What is grammar?
Language consists of words – spoken or written – which we use to communicate with other people. Grammar is the structure of that language: the way it’s used, and the conventions that help us understand what is meant from the context. We learn grammar as toddlers when we learn to speak, so if you speak correctly it’s likely that your children will too, without ever having been taught formally. Continue reading “Grammar”
much, many, a little, a few
much or many
much: uncountable nouns (milk, marmalade, money, time etc.)
many: countable nouns (bottles of milk, jars of marmalade, dollars, minutes etc.)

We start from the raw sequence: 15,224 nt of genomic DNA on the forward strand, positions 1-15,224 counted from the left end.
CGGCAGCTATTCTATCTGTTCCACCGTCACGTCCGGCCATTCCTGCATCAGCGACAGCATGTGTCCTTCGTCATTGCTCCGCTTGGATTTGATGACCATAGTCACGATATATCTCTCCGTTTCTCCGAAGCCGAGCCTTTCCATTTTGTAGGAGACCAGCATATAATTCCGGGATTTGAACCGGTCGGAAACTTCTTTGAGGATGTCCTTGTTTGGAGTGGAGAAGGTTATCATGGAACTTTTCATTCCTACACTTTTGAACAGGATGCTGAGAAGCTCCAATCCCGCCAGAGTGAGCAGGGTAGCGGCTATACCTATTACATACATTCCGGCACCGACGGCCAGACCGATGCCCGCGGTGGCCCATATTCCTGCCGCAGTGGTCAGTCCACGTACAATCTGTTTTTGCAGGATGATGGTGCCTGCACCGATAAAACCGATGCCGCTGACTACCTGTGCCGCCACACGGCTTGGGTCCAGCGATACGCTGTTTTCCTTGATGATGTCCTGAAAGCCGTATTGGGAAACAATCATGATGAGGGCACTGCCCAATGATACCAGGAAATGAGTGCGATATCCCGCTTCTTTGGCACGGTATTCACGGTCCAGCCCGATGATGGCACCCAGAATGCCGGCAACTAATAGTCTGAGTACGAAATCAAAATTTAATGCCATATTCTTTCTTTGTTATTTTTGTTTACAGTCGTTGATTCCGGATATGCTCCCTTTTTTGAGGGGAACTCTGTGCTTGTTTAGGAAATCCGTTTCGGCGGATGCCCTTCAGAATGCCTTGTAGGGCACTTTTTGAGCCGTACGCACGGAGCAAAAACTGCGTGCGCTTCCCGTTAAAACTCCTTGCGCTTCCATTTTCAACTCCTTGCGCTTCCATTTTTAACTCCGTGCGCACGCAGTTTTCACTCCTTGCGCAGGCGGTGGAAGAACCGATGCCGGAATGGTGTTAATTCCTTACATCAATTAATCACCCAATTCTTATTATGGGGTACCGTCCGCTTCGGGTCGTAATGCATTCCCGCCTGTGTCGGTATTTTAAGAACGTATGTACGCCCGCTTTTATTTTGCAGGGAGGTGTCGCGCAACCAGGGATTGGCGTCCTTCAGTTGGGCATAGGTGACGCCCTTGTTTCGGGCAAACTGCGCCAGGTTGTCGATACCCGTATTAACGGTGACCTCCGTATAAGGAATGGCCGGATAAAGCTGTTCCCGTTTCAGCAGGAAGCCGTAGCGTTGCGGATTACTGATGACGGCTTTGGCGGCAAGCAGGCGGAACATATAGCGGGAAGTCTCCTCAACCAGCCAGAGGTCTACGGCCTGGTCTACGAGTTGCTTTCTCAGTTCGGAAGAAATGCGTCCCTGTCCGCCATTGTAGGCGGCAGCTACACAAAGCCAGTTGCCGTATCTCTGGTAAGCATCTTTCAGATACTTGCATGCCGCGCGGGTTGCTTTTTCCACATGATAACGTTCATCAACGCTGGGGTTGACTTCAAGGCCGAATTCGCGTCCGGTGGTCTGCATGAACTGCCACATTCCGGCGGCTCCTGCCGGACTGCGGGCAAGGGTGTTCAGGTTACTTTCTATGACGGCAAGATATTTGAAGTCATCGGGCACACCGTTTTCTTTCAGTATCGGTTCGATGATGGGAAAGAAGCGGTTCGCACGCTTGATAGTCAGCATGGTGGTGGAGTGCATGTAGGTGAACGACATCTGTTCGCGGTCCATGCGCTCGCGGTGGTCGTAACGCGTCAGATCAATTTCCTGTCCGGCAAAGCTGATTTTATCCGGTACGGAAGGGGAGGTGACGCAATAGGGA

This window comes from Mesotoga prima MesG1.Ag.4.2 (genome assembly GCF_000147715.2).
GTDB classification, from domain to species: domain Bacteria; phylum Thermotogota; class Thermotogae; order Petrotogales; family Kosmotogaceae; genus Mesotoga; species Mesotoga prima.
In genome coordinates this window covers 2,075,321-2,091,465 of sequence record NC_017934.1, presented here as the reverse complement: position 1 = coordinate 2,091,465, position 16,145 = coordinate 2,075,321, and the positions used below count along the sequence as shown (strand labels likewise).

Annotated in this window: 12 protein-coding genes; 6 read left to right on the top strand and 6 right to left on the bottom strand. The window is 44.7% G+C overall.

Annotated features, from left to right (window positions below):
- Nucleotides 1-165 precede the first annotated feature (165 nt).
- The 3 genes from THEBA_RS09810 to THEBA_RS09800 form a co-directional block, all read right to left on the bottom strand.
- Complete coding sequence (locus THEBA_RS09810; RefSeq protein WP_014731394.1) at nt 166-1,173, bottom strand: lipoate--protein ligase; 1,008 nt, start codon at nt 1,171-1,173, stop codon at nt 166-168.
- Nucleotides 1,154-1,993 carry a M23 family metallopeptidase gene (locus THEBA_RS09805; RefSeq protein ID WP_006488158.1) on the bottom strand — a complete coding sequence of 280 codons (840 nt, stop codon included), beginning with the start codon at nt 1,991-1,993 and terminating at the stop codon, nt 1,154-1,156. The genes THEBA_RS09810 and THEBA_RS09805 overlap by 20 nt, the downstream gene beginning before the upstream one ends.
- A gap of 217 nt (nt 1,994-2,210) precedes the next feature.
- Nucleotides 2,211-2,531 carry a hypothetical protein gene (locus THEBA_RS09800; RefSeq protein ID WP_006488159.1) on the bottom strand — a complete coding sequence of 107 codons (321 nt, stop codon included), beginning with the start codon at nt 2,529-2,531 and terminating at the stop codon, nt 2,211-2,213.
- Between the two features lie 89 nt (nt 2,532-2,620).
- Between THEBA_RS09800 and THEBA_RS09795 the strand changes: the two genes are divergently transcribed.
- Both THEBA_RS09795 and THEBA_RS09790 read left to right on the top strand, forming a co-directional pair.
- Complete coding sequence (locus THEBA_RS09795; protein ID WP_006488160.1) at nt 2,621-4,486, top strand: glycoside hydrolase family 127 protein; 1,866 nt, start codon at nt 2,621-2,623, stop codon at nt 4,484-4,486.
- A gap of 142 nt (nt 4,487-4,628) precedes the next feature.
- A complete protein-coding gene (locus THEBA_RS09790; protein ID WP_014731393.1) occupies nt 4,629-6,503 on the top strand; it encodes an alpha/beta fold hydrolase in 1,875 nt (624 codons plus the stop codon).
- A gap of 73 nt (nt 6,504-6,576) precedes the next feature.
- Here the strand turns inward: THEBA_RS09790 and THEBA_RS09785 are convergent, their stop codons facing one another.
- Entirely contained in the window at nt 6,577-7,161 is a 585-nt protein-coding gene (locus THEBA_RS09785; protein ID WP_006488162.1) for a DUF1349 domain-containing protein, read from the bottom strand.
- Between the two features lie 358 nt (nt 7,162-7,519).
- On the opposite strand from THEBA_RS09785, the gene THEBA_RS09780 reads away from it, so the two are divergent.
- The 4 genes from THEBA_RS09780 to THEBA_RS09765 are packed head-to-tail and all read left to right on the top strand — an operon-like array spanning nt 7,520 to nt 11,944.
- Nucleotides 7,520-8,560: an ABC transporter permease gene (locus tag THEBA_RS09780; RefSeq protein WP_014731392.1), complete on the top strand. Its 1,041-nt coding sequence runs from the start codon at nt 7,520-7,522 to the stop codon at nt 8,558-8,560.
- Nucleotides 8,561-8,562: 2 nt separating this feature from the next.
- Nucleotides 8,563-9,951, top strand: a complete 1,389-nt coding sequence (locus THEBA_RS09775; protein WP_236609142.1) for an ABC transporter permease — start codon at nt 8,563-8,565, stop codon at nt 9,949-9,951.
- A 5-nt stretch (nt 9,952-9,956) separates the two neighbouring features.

How much money have you got?
How many dollars have you got?
a little or a few
a little: non countable nouns (milk, marmalade, money, time etc.)
a few: countable nouns (bottles of milk, jars of marmalade, dollars, minutes etc.)
He has a little money left.
He has a few dollars left.
some: affirmative statements, offers, requests and in questions when you expect the answer “yes”
any: negative statements, questions
Have you got any bananas? No, we haven’t got any. But we’ve got some oranges.
something, anything and other compounds with some/any
Compounds with some and any
The compounds with some and any are used like the single words some/any.
|There is something wrong with our car.
|There is someone at the door.
|I would like to be somebody.
||Someday he’ll be rich.
|We saw her sometime last month.
||I sometimes take the bus to school.
|Can’t you sing somewhere else?
|She looked ill, somehow.
||I can’t help you anymore.
* There is no much difference between someone/anyone and somebody/anybody.
There’s someone at the door.
I’d like to be somebody.